SAMMAMISH, Wash. (AP) -- Tiger Woods was partially responsible for Craig Parry even getting to play in the NEC Invitational.
Once the final round began, Parry didn't need anyone's help.
In his 236th start over 10 years, Parry made his first PGA Tour victory a big one, capturing the $5 million World Golf Championship event with a flawless final round of 65 for a four-stroke victory over Robert Allenby and Fred Funk.
"It's a long time coming," said Parry, who didn't make a bogey over his final 48 holes at Sahalee Country Club. "To win on this tour means everything to me."
Parry became the only player besides Woods to win the NEC Invitational, and he has Woods to thank for the opportunity.
After three years as a tournament for only Ryder Cup and Presidents Cup players, the field was expanded to include the top 50 in the world, along with winners of top events on other tours.
Parry won the New Zealand Open, which ordinarily isn't a top event. It was this year because Woods, the No. 1 player, decided to play for a $2 million as a favor to Steve Williams, his Kiwi caddie.
"If Tiger doesn't play in New Zealand, I'm not here," Parry said. "Stevie left me a note about that in my locker."
Just don't expect Parry to give Woods any of his $1 million check.
"He doesn't need the money," Parry said.
No, but Parry desperately needed this victory.
This is his 10th full season on the PGA Tour, and the 36-year-old Aussie figured he would have won by now. He certainly had his chances.
He had a three-stroke lead with 15 holes to play in the 1992 Masters until he let a pro-Fred Couples gallery bother him and he shot 78 to tie for 13th.
Parry held a one-stroke lead with seven holes to play in the 1999 British Open until taking a triple bogey on No. 12 at Carnoustie, a double bogey on No. 17 and finishing one stroke out of the playoff.
Tom Lehman beat him at the '95 Colonial with birdies on the last two holes. Phil Mickelson stole one a year later at the Byron Nelson by chipping in for eagle on the 16th.
"I always knew it was a matter of time," Parry said.
He never had reason to doubt Sunday.
Starting the final round tied with Allenby -- with Woods, Ernie Els and Mickelson among those close behind -- the cheers that echoed through the tree-lined fairways at Sahalee belonged almost exclusively to Parry.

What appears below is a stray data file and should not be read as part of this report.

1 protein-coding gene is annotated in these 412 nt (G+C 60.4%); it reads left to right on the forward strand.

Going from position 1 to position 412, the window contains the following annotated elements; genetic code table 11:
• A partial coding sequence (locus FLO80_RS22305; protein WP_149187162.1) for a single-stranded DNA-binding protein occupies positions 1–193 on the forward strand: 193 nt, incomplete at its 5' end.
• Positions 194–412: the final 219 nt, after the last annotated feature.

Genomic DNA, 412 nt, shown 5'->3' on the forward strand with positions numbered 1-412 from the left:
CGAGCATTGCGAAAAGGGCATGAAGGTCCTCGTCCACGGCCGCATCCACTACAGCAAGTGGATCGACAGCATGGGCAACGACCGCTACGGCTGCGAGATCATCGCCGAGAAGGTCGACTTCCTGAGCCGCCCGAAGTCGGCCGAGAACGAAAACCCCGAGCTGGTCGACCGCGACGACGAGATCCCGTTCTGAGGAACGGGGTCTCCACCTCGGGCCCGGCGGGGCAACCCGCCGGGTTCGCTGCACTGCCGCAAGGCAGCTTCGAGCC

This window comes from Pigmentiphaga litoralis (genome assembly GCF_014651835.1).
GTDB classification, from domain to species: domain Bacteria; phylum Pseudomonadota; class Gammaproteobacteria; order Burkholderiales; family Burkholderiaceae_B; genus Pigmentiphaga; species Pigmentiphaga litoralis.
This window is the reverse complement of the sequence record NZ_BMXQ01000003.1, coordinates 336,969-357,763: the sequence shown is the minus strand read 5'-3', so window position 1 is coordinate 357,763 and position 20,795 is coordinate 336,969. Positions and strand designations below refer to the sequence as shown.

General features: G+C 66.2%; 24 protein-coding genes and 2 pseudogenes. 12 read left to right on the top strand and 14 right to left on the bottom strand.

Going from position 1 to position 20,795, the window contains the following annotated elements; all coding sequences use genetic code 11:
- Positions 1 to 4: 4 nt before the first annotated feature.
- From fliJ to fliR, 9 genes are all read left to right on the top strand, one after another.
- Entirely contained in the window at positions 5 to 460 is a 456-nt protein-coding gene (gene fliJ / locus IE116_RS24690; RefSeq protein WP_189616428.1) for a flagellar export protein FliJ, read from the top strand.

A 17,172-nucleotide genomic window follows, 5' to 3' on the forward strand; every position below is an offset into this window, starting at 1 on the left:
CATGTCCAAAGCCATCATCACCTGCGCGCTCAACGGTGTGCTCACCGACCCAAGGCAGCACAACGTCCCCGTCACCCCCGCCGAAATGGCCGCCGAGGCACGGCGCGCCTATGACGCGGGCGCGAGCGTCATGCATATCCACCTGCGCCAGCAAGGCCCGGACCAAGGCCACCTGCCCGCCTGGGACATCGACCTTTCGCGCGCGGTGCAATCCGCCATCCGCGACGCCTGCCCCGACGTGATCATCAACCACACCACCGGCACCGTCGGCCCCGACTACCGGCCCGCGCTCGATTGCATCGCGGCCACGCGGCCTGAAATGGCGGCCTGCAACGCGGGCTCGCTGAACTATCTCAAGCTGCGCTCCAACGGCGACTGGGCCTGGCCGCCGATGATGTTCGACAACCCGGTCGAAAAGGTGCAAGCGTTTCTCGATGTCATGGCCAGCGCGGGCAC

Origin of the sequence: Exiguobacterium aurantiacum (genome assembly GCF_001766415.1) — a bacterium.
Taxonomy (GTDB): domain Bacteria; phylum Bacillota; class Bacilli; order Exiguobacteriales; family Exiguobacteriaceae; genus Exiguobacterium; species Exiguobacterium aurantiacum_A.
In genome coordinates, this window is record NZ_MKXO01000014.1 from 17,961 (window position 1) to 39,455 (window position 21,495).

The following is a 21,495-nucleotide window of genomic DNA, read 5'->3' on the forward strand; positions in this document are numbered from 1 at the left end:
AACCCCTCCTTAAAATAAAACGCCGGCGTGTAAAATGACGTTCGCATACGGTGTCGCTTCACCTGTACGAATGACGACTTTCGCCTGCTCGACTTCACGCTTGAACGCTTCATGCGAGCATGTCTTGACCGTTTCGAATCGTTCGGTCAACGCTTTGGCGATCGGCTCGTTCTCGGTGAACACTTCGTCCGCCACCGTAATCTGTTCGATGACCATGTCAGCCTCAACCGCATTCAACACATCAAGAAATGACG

He birdied the second hole from 6 feet, rolled in a 12-foot birdie on the next hole and then hit a 9-iron into about 12 inches on the fourth hole.
Parry had a three-stroke lead, and no one else had a chance.
"He put on a clinic," Funk said.
With his lead at four strokes, and another enormous cheer indicating that his second shot reached the green on the par-5 18th hole, Parry could no longer contain a sly smile.
"You beauty," Parry thought to himself.
It was every bit of that.
"To put himself in contention like that and go out and shoot a bogey-free round is pretty impressive," Woods said.
Woods was trying to become the first player in 75 years to win the same tournament four years in a row. Starting the final round two strokes behind, he simply couldn't keep pace with Parry and finished fourth with a 68 -- five strokes back.
"I just didn't make enough birdies," he said. A 19-time winner overseas, Parry thought his career would have been lacking without a victory on the PGA Tour, which has the deepest and strongest fields.
"These are the best players in the world," Parry said. "It will sink in, obviously, in a couple of weeks' time. At the moment, I'm just very happy to win."
Parry, a stocky 5-foot-6 known as "Popeye" for his powerful forearms, became the second player this year to win his first PGA Tour event at one of the $5 million World Golf Championships.
Kevin Sutherland won his first tour event at the Match Play Championship in February with a 1-up victory at La Costa.
Only this final round wasn't even close.
"When I was up three birdies, that put enough pressure on the other guys," Parry said. "I felt as though I played smart golf this week."
There was no stopping him Sunday on a gray, cool afternoon at Sahalee, an Indian word that means, "High, Heavenly Ground."
Parry was walking on clouds when he ripped a 3-wood into the green on the par-5 18th and tapped in for a birdie.
"I'm just very lucky at the moment," Parry said. "Hopefully, I'll have a little more confidence with my golf game, knowing I can finish the job off."
Brainerd Dispatch ©2013. All Rights Reserved.